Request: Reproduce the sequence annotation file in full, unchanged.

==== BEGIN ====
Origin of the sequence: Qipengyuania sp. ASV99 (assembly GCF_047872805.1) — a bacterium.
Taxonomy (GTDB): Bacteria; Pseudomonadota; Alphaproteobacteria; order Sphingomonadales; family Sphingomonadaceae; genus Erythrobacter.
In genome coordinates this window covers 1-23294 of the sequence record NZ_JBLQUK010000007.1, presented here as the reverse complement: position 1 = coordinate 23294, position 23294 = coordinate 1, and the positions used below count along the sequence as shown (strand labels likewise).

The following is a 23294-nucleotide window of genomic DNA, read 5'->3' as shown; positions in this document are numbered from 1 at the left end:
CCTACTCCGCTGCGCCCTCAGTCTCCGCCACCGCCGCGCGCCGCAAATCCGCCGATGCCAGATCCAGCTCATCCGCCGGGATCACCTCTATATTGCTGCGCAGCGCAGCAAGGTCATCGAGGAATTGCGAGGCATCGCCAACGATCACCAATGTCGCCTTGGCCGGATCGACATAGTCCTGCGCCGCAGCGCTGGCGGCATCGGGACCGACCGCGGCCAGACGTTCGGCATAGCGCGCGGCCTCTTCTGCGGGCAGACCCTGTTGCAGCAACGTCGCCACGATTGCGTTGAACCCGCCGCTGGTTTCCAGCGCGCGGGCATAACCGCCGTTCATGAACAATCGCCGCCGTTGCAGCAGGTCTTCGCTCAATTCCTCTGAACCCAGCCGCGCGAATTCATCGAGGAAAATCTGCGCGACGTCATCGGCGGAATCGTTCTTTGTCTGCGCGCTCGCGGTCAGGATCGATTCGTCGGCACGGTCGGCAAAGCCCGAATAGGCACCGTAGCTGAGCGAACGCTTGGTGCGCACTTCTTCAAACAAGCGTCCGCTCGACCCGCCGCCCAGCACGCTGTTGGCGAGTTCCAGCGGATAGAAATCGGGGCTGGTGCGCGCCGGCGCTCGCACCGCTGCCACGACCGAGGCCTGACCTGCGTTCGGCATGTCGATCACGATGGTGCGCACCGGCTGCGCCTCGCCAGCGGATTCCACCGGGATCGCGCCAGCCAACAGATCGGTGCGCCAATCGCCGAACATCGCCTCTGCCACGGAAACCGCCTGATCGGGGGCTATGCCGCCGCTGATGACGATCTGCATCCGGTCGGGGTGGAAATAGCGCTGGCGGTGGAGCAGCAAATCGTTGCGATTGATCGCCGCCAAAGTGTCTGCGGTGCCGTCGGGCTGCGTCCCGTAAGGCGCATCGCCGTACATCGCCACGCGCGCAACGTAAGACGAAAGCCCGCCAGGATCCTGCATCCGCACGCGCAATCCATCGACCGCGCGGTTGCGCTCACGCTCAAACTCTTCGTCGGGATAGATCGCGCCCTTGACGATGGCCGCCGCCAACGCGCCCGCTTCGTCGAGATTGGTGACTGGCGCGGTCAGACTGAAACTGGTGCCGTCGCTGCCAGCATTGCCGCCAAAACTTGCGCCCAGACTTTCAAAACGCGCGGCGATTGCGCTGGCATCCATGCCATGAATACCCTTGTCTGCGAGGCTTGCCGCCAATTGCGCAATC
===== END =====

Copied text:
Origin of the sequence: Qipengyuania sp. ASV99 (assembly GCF_047872805.1) — a bacterium.
Taxonomy (GTDB): Bacteria; Pseudomonadota; Alphaproteobacteria; order Sphingomonadales; family Sphingomonadaceae; genus Erythrobacter.
In genome coordinates this window covers 1-23294 of the sequence record NZ_JBLQUK010000007.1, presented here as the reverse complement: position 1 = coordinate 23294, position 23294 = coordinate 1, and the positions used below count along the sequence as shown (strand labels likewise).

The following is a 23294-nucleotide window of genomic DNA, read 5'->3' as shown; positions in this document are numbered from 1 at the left end:
CCTACTCCGCTGCGCCCTCAGTCTCCGCCACCGCCGCGCGCCGCAAATCCGCCGATGCCAGATCCAGCTCATCCGCCGGGATCACCTCTATATTGCTGCGCAGCGCAGCAAGGTCATCGAGGAATTGCGAGGCATCGCCAACGATCACCAATGTCGCCTTGGCCGGATCGACATAGTCCTGCGCCGCAGCGCTGGCGGCATCGGGACCGACCGCGGCCAGACGTTCGGCATAGCGCGCGGCCTCTTCTGCGGGCAGACCCTGTTGCAGCAACGTCGCCACGATTGCGTTGAACCCGCCGCTGGTTTCCAGCGCGCGGGCATAACCGCCGTTCATGAACAATCGCCGCCGTTGCAGCAGGTCTTCGCTCAATTCCTCTGAACCCAGCCGCGCGAATTCATCGAGGAAAATCTGCGCGACGTCATCGGCGGAATCGTTCTTTGTCTGCGCGCTCGCGGTCAGGATCGATTCGTCGGCACGGTCGGCAAAGCCCGAATAGGCACCGTAGCTGAGCGAACGCTTGGTGCGCACTTCTTCAAACAAGCGTCCGCTCGACCCGCCGCCCAGCACGCTGTTGGCGAGTTCCAGCGGATAGAAATCGGGGCTGGTGCGCGCCGGCGCTCGCACCGCTGCCACGACCGAGGCCTGACCTGCGTTCGGCATGTCGATCACGATGGTGCGCACCGGCTGCGCCTCGCCAGCGGATTCCACCGGGATCGCGCCAGCCAACAGATCGGTGCGCCAATCGCCGAACATCGCCTCTGCCACGGAAACCGCCTGATCGGGGGCTATGCCGCCGCTGATGACGATCTGCATCCGGTCGGGGTGGAAATAGCGCTGGCGGTGGAGCAGCAAATCGTTGCGATTGATCGCCGCCAAAGTGTCTGCGGTGCCGTCGGGCTGCGTCCCGTAAGGCGCATCGCCGTACATCGCCACGCGCGCAACGTAAGACGAAAGCCCGCCAGGATCCTGCATCCGCACGCGCAATCCATCGACCGCGCGGTTGCGCTCACGCTCAAACTCTTCGTCGGGATAGATCGCGCCCTTGACGATGGCCGCCGCCAACGCGCCCGCTTCGTCGAGATTGGTGACTGGCGCGGTCAGACTGAAACTGGTGCCGTCGCTGCCAGCATTGCCGCCAAAACTTGCGCCCAGACTTTCAAAACGCGCGGCGATTGCGCTGGCATCCATGCCATGAATACCCTTGTCTGCGAGGCTTGCCGCCAATTGCGCAATC